EAPD Young Scientist Award: Dr Nikos Lygidakis
8 July 2020
Many congratulations to researcher Dr Nikos Lygidakis who was recently awarded the Young Scientist Award at the 15th Congress of the European Academy of Paediatric Dentistry (EAPD).
Dr Lygidakis gave a presentation on his work with Dr Elaine Allan on the antibacterial properties of a range of novel, easy-to-place tooth restoration (filling) materials.
Unlike conventional composites, these new formulations have been designed to be placed without anaesthetic, drill, complex bonding steps or other aerosol generating procedures.
The great ease of placement could transform paediatric dentistry; furthermore, the reduction in aerosol generation reduces the risk of viral spread in clinic.*
Professor Anne Young said “With the recent ban on amalgam for children, there is a growing need for more effective fillings to restore caries affected teeth in young patients.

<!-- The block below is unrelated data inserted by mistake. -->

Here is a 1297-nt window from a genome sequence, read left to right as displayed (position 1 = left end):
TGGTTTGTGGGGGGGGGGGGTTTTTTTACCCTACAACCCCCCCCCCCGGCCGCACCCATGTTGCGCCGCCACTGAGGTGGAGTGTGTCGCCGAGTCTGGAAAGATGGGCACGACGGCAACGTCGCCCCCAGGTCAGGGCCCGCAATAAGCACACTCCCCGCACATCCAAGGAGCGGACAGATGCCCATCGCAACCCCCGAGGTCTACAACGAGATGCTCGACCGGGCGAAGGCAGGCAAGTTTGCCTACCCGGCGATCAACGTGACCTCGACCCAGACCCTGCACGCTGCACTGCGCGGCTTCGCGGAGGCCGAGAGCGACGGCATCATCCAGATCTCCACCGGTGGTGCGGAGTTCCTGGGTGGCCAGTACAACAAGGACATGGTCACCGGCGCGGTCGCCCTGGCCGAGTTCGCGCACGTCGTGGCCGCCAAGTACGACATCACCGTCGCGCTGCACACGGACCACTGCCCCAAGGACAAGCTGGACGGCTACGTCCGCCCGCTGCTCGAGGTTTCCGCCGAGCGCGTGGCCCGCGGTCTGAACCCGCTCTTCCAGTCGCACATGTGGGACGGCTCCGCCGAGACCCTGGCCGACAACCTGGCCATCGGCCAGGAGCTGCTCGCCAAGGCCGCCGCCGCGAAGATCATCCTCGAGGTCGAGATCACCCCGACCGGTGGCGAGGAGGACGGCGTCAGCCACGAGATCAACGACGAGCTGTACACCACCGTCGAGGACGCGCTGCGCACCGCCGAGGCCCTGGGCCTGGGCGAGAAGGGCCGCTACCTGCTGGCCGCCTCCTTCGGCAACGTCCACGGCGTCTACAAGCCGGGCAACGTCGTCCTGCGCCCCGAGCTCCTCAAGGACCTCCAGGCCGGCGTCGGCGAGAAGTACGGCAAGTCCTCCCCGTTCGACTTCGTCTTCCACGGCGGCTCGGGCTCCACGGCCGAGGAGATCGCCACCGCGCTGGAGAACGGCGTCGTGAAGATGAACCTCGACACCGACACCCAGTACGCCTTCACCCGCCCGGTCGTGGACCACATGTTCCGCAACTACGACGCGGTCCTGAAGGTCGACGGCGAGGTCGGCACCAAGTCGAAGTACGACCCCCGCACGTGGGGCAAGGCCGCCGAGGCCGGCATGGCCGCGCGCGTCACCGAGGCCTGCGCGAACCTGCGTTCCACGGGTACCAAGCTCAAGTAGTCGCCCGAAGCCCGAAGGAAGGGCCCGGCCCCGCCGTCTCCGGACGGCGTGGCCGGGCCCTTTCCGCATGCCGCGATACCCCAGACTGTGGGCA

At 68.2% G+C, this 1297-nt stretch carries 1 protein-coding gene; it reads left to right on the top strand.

“This is a great achievement by Nick. His work has supported a recent clinical trial at the Institute which demonstrated the materials could be successfully placed in under 5 minutes.
“The formulations bond and seal the disease-affected dentine killing the underlying bacteria.”
Read more about our work on novel filling materials.
*Why are Aerosol Generating Procedures a concern during a pandemic?
Aerosol generating procedures (AGPs) are defined as any medical or patient care procedure that results in the production of airborne particles (aerosols). Aerosols are produced when an air current moves across the surface of a film of liquid; the greater the force of the air the smaller the particles that are produced.
High speed drilling during dental procedures, for example, uses a water spray to keep the tooth cool and remove debris – this creates an aerosol.
Aerosols are a big problem when trying to prevent transmission of respiratory viruses like the COVID-19 virus as they greatly increase the distance the virus can spread and the time it remains infectious. As a result one of the big problems facing dentistry now is continuing to provide effective high quality care whilst avoiding or minimising the use of aerosol generating procedures